Chestnut Nursery Volunteers
“The Nursery has given me my life back”
People who have experienced a mental health problem can work on a voluntary basis at the nursery, in a wide variety of roles, for as long as they wish and need. The aim is to provide a happy and relaxed friendly community and to assist people to move forward in all aspects of their lives, while feeling safe, needed, cared for and respected.
At their request, the nursery workers are called volunteers. This emphasises the fact that Chestnut is an independent charity, and not part of the mental health services. People attend on a voluntary basis, because they choose to do so.
Around 55 volunteers are on the nursery books at any one time, coming to us from many sources, including the Dorset & Hampshire NHS Trusts, and the local Employment Service and volunteer bureau. We also accept self referrals.
The majority of the volunteers work in a wide variety of horticultural tasks that are required to ensure the daily running of the nursery. Tasks vary from weeding, potting, taking cuttings and labelling, to construction work, stocktaking, working in the plant sales area or delivering plants to customers, and of course watering, particularly in the summer. Others make the tea and coffee and do domestic duties. The work is organised, supervised and allocated by the staff, and we are also assisted by a group of Friends of Chestnut Nursery.
This is not a job creation scheme, everybody’s work contributes to keeping the nursery going; everyone’s contribution, large or small, is useful and valued. Volunteers are not paid, there is no competition, it’s OK to have a bad day and rewards come in other ways.
The volunteers come from an enormous variety of backgrounds, with many different skills and experiences, but they all share similar difficulties, problems and struggles, which is why they support each other so well.
They build up very close friendships by working together in groups. Alone they cannot cope, but together they are strong.
The work done by our volunteers becomes meaningful and important to them, building the routine and structure of everyday working life, but in a pressure-free environment.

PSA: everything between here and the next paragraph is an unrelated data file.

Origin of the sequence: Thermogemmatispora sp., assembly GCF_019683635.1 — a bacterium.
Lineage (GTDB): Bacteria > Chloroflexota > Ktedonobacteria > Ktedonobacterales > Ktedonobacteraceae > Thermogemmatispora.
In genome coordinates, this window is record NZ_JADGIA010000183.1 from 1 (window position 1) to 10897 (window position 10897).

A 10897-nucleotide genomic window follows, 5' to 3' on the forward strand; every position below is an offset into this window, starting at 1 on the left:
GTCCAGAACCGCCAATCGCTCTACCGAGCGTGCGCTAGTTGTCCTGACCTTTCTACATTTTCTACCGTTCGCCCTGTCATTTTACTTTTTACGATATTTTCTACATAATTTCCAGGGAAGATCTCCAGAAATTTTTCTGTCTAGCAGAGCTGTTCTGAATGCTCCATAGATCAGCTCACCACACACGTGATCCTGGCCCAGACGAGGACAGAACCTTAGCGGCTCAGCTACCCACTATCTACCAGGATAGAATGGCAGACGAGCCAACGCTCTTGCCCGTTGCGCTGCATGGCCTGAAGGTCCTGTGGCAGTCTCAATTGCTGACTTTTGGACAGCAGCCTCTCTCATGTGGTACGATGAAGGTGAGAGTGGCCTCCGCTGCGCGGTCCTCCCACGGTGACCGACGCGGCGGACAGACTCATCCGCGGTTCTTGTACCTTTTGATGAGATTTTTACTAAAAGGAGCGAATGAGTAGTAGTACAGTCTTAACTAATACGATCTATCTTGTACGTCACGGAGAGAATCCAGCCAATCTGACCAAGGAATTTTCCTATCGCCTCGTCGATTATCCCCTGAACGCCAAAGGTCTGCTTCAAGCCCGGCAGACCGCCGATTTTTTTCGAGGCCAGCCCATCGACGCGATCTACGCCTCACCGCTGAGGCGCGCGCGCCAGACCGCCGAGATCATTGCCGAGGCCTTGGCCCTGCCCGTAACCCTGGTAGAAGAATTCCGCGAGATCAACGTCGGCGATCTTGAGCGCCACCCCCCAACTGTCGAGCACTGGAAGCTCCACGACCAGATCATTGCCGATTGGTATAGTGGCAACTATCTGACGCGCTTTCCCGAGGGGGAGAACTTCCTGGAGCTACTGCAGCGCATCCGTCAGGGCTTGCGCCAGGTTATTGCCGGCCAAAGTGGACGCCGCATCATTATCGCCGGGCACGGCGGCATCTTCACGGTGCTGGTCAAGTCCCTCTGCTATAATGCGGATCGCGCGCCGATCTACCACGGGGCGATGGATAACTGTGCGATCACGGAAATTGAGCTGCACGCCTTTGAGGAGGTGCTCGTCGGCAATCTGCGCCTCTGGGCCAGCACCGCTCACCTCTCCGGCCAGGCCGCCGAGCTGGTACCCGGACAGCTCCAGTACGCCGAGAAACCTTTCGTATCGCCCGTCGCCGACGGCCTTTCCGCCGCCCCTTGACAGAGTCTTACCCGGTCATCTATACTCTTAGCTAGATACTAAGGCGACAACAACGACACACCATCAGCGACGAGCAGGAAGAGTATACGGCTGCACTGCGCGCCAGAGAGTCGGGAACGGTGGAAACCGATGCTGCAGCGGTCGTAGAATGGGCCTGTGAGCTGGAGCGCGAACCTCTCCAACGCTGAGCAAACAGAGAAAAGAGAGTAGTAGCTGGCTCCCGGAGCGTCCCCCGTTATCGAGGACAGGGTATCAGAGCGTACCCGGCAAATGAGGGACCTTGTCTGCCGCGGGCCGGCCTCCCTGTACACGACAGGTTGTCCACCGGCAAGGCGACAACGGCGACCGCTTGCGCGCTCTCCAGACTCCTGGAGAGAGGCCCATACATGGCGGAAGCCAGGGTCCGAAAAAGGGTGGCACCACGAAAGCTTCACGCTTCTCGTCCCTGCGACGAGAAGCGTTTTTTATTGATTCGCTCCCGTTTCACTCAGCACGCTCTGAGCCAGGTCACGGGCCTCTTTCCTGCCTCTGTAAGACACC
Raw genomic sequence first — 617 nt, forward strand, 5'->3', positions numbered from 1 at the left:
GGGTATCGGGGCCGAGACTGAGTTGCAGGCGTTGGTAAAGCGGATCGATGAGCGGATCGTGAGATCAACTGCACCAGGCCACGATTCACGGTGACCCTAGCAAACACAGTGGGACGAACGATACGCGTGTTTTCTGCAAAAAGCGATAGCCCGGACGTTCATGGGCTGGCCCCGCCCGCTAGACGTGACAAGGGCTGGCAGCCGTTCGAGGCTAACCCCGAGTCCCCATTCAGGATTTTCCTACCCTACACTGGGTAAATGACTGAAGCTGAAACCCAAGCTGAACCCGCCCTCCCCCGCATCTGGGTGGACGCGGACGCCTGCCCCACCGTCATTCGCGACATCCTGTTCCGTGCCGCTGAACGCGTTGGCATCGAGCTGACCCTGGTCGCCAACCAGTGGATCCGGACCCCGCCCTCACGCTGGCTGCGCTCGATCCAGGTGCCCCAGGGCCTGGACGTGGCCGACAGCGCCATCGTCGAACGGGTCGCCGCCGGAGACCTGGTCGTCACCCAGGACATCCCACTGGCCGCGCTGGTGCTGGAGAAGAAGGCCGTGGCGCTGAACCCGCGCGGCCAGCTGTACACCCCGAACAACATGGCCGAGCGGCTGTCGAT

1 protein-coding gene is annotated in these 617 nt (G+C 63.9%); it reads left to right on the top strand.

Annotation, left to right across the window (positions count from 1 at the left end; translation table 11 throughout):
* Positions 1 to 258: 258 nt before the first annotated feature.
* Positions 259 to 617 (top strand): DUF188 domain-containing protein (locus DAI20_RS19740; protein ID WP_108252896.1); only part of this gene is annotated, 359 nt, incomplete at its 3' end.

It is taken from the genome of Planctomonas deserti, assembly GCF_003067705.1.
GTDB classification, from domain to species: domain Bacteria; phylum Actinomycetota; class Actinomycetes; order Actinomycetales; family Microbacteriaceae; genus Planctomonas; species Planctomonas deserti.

Some people stay for many years, while others move on fairly quickly, some returning to work, others going to college or taking up other voluntary work.
Chestnut Nursery. How Horticulture Helps
Chestnut Nursery has a reputation of offering quality plants and advice. This working environment creates tailored opportunities for the volunteers, which incorporates the nurturing of the plants and provides an Eco-therapy based environment. Being outdoors, in the fresh air, helping to take care of living things and each other creates social support and a sense of doing something meaningful and valuable. Feeling that you are valued members of society, is something very precious and often vanishes within the throws of many mental health conditions.
The nursery was introduced to me through my support worker after being admitted twice to a mental health hospital. I, like many of the volunteers couldn’t cope with my life and the world around me. Medication helped me to a degree as did some talking therapies. But what really helped me was the non-judgemental, welcoming inclusiveness and empathic environment created by everyone at Chestnut. It provides a sense of belonging and safety in the ‘real world’ and gives the volunteers literally a lifeline. I have seen many, many people be helped in different ways at Chestnut.
Whether you’re a customer or volunteer, Chestnut Nursery is such a special place. Come visit us and see for yourself, you’ll be impressed. Purchasing our wonderful plants will help support the nursery in continuing to grow, helping many other people who are struggling with mental health conditions to be in a healing, sheltered work environment and to be themselves.